The important news story today is Hurricane Sandy. But there was some entertainment news today as well. News that may concern a couple of extremely passionate fanbases.
Disappointing news first. February 7th. That's the new premiere date for the fourth season of Community. Over 3 months away. The Australian Open will have taken place by then. Community's unofficial sister show Cougar Town will have returned by then. My point being: a shift from Oct. 19th to Feb. 7th is pretty drastic. The one good part of this news is that the show will be returning to its normal Thursday timeslot at 8pm with Parks and Recreation following at 8:30pm. So it's not all bad news.
The real big news today (entertainment news, that is) came when it was announced that Disney was purchasing Lucasfilm for over four billion dollars. And with that purchase, a reboot (relaunch?) of the Star Wars film franchise. This is news that most geeks around the globe thought they would never hear and a lot of them didn't want to hear. But the truth is, they should have known this was going to happen sooner or later. There is just too much money to be made with such a lucrative property. Lucas always knew this was the case. Hollywood executives knew it. And deep down, all the purists out there knew it.
Today, Star Wars has many more fans besides the original trilogy purists. There is a whole Expanded Universe to the Star Wars franchise. There are fans out there whose primary connection to the franchise is through the video games or the Clone Wars series on Cartoon Network. And then there are the numerous tie-in novels and comic books. If the franchise is going to continue on in those mediums then why shouldn't it also continue on entertainment's biggest stage.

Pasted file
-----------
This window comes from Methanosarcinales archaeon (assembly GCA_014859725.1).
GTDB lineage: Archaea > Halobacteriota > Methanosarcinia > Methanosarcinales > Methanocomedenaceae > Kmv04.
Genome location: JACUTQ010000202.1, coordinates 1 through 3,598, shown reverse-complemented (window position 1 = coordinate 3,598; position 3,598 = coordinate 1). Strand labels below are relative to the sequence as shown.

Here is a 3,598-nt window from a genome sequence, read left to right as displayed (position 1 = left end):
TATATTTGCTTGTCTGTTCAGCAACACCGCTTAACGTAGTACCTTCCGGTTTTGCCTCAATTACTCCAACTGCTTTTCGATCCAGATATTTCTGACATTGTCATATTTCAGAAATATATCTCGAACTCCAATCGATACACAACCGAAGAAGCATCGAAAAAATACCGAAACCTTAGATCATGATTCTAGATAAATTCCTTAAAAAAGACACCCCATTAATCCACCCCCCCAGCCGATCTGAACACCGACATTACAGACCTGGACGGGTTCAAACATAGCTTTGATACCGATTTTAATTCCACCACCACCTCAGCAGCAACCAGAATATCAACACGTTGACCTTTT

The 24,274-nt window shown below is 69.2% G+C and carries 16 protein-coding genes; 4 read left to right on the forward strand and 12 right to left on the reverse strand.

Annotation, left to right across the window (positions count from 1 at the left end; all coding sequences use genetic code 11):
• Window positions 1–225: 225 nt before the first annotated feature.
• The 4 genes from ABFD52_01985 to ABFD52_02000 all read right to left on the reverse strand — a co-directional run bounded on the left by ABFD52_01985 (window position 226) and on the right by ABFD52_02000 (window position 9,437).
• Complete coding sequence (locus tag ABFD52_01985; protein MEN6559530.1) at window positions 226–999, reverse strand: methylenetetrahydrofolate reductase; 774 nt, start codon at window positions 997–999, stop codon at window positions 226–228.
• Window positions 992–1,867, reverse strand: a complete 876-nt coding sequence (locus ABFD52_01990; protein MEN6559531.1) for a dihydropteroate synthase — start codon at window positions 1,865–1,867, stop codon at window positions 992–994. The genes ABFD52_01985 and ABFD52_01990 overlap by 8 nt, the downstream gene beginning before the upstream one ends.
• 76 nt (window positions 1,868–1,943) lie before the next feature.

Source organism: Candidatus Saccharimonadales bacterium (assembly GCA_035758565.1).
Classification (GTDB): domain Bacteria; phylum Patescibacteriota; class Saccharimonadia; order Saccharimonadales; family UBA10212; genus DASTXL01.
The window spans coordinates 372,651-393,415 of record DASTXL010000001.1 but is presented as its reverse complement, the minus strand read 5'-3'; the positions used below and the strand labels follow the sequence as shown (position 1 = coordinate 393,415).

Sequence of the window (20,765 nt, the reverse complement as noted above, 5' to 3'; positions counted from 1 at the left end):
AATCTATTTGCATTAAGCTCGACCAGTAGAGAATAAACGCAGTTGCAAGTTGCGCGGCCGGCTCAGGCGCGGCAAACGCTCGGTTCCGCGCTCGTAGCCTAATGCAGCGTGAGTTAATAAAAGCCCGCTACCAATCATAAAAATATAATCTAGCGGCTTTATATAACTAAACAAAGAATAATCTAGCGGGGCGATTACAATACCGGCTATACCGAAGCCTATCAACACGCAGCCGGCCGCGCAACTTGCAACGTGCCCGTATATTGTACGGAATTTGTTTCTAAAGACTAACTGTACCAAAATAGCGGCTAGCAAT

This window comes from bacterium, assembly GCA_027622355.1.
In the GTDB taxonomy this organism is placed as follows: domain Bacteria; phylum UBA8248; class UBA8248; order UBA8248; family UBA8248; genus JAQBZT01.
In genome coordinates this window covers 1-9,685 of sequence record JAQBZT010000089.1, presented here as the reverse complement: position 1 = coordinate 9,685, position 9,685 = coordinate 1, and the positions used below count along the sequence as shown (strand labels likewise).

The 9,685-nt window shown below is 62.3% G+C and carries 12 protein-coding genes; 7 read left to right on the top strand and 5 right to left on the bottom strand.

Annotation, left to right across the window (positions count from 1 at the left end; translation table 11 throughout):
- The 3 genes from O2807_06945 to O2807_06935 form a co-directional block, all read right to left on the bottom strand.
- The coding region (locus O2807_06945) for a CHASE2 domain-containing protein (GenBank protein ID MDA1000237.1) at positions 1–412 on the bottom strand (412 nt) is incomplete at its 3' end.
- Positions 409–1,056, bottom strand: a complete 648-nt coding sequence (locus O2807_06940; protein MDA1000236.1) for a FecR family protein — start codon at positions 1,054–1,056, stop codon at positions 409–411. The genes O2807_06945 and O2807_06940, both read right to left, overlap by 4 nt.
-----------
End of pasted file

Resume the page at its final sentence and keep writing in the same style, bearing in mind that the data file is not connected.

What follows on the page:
The answer that most will give is that Episodes I-III were horrible films. It is undoubtedly true that that is the universal consensus for the prequel trilogy. Even people who liked them when they first came out have now reversed course. A part of that may be that the CGI effects no longer make up for the wooden dialogue and acting. In fact, the CGI only adds to the trilogy's problems. The green-screen technology removes a certain texture from the saga. Bland characters and an overemphasis on CGI is not the way to go.
Lucas will not be directing these films. However, big Hollywood will still be in control of the final product. So there is plenty of reasons to be nervous about what Episode 7 might look like. We can only hope that some of these people have learned from past mistakes. The answer to improving this franchise does not lie in improved technology. No, Star Wars needs characters, settings, and story. At this point, it's only natural to be intrigued and a little excited at the possibilities. But eventually, as the film develops and becomes more real, more and more fans will be skeptical towards the decisions being made. For now, fans who have been eager to see Episode 7 since the prequel trilogy concluded in 2005, today's news must come as welcome surprise.